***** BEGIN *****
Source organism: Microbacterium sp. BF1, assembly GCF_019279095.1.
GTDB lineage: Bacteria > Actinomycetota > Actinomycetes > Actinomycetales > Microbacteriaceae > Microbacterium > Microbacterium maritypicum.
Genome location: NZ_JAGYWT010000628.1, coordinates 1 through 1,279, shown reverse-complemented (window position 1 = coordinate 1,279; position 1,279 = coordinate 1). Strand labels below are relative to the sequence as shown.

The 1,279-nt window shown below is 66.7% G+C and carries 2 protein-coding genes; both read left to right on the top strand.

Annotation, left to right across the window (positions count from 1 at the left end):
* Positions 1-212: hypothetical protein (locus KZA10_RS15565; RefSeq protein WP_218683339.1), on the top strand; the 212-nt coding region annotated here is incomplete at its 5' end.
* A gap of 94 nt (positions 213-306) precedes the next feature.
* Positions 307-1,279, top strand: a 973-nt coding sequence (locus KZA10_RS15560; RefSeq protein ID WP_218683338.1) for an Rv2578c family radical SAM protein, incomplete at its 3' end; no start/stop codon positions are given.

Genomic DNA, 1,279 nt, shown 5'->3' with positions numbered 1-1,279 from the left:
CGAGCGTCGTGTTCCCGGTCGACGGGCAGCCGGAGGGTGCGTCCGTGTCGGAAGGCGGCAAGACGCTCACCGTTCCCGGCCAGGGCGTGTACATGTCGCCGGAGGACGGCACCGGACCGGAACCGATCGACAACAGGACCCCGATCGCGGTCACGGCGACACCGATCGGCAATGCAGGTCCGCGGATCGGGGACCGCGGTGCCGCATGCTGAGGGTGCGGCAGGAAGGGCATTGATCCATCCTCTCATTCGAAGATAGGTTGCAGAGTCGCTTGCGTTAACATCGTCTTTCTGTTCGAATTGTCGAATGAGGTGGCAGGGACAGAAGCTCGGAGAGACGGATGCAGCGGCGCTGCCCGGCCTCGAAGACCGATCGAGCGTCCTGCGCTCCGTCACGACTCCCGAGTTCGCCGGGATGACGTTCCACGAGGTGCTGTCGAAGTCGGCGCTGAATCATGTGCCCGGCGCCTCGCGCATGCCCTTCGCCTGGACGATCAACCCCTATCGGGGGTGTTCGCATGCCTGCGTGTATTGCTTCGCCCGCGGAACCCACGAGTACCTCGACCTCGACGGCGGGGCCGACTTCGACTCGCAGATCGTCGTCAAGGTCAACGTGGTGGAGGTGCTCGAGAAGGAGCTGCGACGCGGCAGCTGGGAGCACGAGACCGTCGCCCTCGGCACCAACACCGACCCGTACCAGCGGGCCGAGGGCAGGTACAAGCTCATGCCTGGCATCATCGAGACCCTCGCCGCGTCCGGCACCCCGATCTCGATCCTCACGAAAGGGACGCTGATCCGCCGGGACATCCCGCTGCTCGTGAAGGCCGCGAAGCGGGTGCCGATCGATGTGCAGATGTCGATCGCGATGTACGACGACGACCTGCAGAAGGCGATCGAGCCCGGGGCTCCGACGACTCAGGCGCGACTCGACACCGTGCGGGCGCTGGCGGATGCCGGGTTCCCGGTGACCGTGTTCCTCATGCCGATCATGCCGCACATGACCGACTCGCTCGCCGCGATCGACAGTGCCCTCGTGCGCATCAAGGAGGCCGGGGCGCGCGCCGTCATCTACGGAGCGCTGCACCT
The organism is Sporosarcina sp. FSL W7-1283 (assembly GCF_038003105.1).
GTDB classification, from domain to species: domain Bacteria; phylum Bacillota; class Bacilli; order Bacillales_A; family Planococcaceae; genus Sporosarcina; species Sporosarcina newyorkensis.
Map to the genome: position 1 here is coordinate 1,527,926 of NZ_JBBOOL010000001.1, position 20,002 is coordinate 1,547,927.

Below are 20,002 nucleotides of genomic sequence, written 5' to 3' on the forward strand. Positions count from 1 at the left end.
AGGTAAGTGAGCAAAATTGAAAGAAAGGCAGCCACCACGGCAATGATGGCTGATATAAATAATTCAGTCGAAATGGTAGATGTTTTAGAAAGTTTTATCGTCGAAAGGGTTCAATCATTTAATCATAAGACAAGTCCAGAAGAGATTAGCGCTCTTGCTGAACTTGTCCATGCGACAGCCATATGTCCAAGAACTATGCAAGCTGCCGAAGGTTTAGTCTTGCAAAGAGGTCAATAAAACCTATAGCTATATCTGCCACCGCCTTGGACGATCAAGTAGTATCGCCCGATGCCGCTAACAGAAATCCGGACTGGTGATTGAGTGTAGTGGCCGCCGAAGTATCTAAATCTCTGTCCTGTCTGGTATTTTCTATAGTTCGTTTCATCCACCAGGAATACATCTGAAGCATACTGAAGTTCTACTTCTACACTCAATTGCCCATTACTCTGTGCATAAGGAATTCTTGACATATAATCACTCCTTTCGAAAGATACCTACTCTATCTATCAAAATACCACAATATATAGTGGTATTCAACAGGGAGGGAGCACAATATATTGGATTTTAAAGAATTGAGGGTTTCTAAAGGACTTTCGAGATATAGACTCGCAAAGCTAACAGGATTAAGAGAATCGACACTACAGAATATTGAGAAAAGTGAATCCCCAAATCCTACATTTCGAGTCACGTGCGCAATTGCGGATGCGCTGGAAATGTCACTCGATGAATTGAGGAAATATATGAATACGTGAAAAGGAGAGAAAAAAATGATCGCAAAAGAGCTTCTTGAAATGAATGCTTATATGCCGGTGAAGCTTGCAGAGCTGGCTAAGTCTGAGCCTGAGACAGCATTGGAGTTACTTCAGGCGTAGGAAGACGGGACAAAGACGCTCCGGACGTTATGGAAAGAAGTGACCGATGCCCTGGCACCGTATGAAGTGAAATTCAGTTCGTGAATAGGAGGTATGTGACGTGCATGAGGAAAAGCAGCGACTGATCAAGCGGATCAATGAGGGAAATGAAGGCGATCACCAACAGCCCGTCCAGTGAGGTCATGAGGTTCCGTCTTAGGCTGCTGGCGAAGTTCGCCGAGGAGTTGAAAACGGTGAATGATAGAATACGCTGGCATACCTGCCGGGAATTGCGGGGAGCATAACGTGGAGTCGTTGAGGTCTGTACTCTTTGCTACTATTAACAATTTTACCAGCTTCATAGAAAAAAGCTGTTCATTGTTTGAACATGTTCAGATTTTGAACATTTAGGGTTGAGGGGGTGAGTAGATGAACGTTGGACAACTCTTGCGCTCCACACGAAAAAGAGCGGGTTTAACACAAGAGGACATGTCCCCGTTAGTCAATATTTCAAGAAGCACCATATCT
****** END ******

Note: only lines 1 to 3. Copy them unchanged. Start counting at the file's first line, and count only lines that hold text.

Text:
Source organism: Microbacterium sp. BF1, assembly GCF_019279095.1.
GTDB lineage: Bacteria > Actinomycetota > Actinomycetes > Actinomycetales > Microbacteriaceae > Microbacterium > Microbacterium maritypicum.
Genome location: NZ_JAGYWT010000628.1, coordinates 1 through 1,279, shown reverse-complemented (window position 1 = coordinate 1,279; position 1,279 = coordinate 1). Strand labels below are relative to the sequence as shown.